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AMD A4-5000 Review: The affordable ultraportable APU

In 2006 AMD announced 'Fusion', a project aimed to develop a system on a chip that combined a CPU and GPU on a single die. Fast forward to this day, AMD has taken things a step further with Kabini, the first ever quad-core x86-based SoC.

AMD are releasing their first Kabini based processors today with the launch of the A6-5200 and the A4-5000. The A4-5000 that we are reviewing features four Jaguar cores clocked at 1.5GHz, a total L2 cache of 2MB, and the Radeon HD 8330 GPU on-die.

Sapphire Edge VS8 Review: The $500 Mini PC

While full-sized desktop computers are still around, tablets and smartphones have proven that technology has come far enough to essentially cram a fully capable computer into a space that is suitable for your pants pocket, a purse, or a small backpack. This idea of shrinking hardware hasn’t been overlooked by manufacturers as several now feature space-saving designs based on mobile hardware.

Such is the case with Sapphire’s new Edge VS8 mini-PC powered by AMD’s A8 APU. The system is hardly any larger than an external optical drive, while still packing 4GB of DDR3 memory, Radeon HD 7600G graphics, a 500GB SATA HDD, built-in support for Bluetooth 3.0 as well as 802.11 b/g/n wireless and a bevy of rear I/O connections.

AMD A10-6800K and A4-4000 APU Review

Little over 6 months since launching Trinity on the desktop, AMD is updating their product lineup with a minor refresh. Codenamed Richland, these new APUs offer no substantial changes to either the CPU or GPU. Other than some clock speed improvements and better power management, everything is mostly the same.

Leading the pack is the A10-6800K, which is stepping in to replace the A10-5800K. Both processors are identical with a few minor exceptions. The A10-6800K is clocked slightly higher and has an updated Radeon HD 8670D GPU. We're also taking a look at the bargain basement A4-4000 at the other end of the spectrum, which we suspect is going to be a slightly slower version of last year’s A4-5300.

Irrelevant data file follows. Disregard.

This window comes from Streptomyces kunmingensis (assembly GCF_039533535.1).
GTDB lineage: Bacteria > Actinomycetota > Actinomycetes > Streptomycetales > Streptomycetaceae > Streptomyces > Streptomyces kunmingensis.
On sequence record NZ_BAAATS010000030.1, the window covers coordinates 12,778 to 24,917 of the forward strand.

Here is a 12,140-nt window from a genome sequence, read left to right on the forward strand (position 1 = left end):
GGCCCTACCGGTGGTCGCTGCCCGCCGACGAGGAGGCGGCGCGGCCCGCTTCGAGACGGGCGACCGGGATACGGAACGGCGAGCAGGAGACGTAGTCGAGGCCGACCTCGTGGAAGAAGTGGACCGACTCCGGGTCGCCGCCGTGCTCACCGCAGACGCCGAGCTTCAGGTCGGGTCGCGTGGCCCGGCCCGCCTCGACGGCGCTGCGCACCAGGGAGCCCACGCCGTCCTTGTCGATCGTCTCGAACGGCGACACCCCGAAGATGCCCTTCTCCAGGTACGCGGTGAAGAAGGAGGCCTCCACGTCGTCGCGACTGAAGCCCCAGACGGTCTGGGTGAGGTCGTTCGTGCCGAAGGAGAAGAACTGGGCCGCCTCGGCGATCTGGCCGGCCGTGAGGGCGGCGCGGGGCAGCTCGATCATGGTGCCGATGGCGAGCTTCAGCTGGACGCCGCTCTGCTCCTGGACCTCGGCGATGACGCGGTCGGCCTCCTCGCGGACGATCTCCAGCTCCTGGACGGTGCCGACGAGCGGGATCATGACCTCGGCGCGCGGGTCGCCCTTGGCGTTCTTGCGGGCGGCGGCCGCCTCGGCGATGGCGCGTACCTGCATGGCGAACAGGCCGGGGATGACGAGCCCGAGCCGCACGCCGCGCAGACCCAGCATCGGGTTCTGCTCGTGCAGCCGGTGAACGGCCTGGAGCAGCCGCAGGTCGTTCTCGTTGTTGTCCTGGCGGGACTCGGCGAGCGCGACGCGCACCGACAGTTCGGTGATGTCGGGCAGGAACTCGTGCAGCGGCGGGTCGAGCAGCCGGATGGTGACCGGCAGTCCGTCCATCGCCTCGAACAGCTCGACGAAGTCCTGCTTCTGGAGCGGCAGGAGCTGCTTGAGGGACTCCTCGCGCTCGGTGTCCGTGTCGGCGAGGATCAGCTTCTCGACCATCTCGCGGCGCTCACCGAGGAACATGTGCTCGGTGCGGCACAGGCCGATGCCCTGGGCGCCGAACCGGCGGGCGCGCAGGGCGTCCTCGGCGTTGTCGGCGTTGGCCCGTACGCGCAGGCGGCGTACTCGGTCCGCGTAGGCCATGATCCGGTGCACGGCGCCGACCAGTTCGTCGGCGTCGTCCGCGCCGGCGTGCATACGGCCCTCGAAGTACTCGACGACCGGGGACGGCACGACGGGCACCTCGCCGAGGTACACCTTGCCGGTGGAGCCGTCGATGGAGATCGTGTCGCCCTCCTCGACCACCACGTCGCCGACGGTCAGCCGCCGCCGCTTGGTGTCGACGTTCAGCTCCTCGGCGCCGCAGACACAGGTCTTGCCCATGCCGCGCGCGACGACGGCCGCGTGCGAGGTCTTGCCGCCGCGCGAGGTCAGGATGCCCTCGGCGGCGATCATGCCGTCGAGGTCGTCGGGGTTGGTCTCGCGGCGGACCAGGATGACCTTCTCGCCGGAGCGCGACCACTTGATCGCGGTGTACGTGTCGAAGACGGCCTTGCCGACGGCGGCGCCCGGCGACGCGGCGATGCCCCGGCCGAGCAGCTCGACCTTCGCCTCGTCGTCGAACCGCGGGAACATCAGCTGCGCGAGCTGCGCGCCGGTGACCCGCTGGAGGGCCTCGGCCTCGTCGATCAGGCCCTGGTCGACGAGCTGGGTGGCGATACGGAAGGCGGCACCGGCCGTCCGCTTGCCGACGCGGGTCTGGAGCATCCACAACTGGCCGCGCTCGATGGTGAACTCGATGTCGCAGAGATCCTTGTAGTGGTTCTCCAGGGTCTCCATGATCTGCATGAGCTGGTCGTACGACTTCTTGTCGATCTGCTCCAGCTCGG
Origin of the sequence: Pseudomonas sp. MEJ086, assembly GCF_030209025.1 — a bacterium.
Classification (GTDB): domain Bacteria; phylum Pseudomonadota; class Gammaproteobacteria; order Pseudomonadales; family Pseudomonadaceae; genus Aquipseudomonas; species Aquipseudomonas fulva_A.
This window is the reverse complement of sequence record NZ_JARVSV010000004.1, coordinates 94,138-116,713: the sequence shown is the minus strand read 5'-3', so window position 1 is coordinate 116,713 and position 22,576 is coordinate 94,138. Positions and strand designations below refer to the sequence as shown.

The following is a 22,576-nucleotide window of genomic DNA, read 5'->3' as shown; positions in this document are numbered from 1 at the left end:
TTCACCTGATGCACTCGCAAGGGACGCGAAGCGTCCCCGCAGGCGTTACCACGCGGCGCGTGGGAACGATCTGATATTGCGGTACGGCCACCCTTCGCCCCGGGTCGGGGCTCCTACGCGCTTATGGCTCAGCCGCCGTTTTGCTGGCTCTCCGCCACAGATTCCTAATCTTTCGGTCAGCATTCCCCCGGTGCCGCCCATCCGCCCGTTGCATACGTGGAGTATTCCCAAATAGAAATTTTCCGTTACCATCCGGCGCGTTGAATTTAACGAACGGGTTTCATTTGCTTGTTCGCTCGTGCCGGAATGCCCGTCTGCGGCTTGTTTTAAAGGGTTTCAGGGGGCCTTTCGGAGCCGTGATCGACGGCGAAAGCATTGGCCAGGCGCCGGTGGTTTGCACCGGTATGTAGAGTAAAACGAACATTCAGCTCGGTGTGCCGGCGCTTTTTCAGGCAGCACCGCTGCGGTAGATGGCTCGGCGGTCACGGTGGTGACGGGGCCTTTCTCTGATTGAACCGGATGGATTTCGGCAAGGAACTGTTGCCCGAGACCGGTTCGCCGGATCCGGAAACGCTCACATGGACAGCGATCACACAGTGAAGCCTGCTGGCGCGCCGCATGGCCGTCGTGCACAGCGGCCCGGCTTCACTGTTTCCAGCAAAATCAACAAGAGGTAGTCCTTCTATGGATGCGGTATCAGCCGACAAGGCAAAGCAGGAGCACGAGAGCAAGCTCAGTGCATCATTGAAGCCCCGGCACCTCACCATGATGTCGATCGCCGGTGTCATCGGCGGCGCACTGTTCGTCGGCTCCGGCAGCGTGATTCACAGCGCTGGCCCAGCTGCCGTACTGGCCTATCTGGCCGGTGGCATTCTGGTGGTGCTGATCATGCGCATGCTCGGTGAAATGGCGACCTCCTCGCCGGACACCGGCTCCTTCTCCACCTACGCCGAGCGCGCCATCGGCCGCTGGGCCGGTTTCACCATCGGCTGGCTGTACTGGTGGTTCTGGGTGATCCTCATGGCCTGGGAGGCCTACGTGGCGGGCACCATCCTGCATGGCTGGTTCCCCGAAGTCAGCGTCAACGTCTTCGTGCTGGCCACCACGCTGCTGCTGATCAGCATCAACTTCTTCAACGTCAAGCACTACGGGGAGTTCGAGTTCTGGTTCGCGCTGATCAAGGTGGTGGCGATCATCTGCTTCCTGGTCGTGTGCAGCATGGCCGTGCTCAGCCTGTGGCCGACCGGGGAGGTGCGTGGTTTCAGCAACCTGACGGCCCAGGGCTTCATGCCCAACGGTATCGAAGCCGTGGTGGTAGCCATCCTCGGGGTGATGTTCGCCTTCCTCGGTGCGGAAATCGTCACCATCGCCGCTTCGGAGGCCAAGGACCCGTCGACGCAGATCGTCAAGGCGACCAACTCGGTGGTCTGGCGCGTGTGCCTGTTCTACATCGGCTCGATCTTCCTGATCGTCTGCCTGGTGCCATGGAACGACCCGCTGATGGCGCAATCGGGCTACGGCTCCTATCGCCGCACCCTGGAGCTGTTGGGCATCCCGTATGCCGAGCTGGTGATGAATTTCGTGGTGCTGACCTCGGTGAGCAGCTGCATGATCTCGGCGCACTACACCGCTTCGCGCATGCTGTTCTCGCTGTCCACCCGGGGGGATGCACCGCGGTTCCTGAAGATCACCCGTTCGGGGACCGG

AMD: The Rise, Fall and Future of an Industry Giant

There is no single event responsible for ousting AMD from its lofty position in early 2006. The company's decline is inextricably linked to its own mismanagement, some bad predictions, its own success, as well as the fortunes and misdeeds of Intel.

AMD has long been subject of polarizing debate among technology enthusiasts. The chapters of its history provide ample ammunition for countless discussions and no small measure of rancour. Considering that it was once considered an equal to Intel, many wonder why AMD is failing today. However, it's probably fairer to ask how the company has survived so for long -- a question we intend to explore as we revisit the company's past, examine its present and gaze into its future.

AMD A10-5800K APU Review: Trinity Comes to the Desktop

AMD has continued refining its Fusion offerings since launching the first APUs early last year. Just four months ago the company launched Trinity for mobile platforms -- arguably where its APUs provide the most value.

Now AMD is finally prepared to offer a desktop version, which brings a new socket and a new high-end chipset. Given that Piledriver improved Bulldozer's power consumption, we expect Trinity to be more efficient than Llano, while Cayman's VLIW4 architecture should boost the GPU's speed -- or so we hope.

AMD revamps APU offerings with Trinity

AMD revamps APU offerings with Trinity

AMD has launched their second generation Accelerated Processing Units (APUs) for mainstream and ultrathin notebooks, traditional and all-in-one desktops, HTPCs and embedded designs. Codenamed “Trinity”, the new APUs are described as a ground-up improvement over first generation components with double…